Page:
Natascha Engel: One of the big problems we found was that the mainstream political parties feel that they already have processes in place; they do not want people to see them as not working as well as they should on the issue. Will my hon. Friend work within the Labour party to ensure that we are committed to signing up to something with all the other political parties, rather than working with them in a conflictual manner, so that we can achieve the greater aim? I just want to get her commitment to work within the Labour party so that we can do that from our side.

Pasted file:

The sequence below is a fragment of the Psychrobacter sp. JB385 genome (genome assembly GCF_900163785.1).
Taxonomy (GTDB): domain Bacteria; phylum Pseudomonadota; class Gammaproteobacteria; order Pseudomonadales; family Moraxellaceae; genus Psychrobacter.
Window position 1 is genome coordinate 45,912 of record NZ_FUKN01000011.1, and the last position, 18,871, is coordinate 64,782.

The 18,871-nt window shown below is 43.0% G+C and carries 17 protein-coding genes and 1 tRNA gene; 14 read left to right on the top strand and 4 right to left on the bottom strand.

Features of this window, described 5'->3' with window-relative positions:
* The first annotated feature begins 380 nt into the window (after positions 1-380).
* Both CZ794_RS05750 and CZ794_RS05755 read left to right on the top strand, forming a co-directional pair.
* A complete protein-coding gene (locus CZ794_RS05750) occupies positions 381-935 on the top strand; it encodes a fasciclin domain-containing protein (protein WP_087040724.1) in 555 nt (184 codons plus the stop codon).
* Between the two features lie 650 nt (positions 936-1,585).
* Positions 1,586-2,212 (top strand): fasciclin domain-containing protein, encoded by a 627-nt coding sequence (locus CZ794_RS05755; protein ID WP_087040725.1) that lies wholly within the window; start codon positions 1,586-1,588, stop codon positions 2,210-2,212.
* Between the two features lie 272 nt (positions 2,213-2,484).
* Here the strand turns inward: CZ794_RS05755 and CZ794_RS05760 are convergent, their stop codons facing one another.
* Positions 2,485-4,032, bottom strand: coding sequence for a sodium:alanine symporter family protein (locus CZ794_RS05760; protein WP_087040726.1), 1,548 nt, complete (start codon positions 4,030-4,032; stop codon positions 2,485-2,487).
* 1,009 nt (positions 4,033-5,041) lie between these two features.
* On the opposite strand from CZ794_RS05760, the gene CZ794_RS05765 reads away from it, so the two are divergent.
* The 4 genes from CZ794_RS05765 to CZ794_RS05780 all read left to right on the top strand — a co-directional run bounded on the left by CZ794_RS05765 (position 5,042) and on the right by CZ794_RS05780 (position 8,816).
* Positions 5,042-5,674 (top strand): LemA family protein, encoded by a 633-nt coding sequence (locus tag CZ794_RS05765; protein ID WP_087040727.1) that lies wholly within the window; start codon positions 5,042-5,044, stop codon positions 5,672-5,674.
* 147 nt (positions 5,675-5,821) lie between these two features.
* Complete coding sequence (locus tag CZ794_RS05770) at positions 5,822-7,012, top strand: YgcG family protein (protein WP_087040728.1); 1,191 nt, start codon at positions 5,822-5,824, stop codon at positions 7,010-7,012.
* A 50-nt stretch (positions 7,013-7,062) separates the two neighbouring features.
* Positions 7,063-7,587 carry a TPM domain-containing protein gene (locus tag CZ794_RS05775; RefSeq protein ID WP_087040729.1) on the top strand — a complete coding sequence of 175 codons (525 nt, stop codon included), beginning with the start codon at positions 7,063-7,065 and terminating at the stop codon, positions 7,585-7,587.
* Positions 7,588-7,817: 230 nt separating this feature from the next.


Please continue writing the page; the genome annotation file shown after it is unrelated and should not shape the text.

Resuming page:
Mrs Hodgson: I can definitely give that commitment today to work with my hon. Friend to see what we can do within our party.
The central thing that I took from the report was the need for a statutory body to take a lead. There is much that political parties can do and agree on, especially at this time in the electoral cycle, but we should not be under any illusion: come 2015, all political parties will be primarily and almost myopically focused on the campaign and on winning every vote they can. It will simply not be possible for national or even regional officers to vet or review every single leaflet, YouTube clip or tweet from their candidates or their opponents, or anyone else who seeks to influence votes, as in the kind of non-party campaigning outlined in the report. Nor is it possible for political parties to issue guidance to public bodies on their duties to promote equality and good relations between communities.